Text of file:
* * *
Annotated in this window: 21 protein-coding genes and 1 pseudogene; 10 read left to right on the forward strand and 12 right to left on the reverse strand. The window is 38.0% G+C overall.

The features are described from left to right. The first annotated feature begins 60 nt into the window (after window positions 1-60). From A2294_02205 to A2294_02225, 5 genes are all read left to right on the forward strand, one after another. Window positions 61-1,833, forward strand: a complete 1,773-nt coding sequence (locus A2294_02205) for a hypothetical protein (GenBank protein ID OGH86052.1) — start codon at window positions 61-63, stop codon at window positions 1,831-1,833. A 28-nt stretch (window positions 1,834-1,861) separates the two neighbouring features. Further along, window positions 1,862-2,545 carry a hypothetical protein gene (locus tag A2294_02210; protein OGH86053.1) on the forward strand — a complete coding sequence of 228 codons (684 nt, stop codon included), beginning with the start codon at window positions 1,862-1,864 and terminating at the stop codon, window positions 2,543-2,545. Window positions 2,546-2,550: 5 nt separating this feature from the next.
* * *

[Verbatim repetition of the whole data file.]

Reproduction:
Annotated in this window: 21 protein-coding genes and 1 pseudogene; 10 read left to right on the forward strand and 12 right to left on the reverse strand. The window is 38.0% G+C overall.

The features are described from left to right. The first annotated feature begins 60 nt into the window (after window positions 1-60). From A2294_02205 to A2294_02225, 5 genes are all read left to right on the forward strand, one after another. Window positions 61-1,833, forward strand: a complete 1,773-nt coding sequence (locus A2294_02205) for a hypothetical protein (GenBank protein ID OGH86052.1) — start codon at window positions 61-63, stop codon at window positions 1,831-1,833. A 28-nt stretch (window positions 1,834-1,861) separates the two neighbouring features. Further along, window positions 1,862-2,545 carry a hypothetical protein gene (locus tag A2294_02210; protein OGH86053.1) on the forward strand — a complete coding sequence of 228 codons (684 nt, stop codon included), beginning with the start codon at window positions 1,862-1,864 and terminating at the stop codon, window positions 2,543-2,545. Window positions 2,546-2,550: 5 nt separating this feature from the next.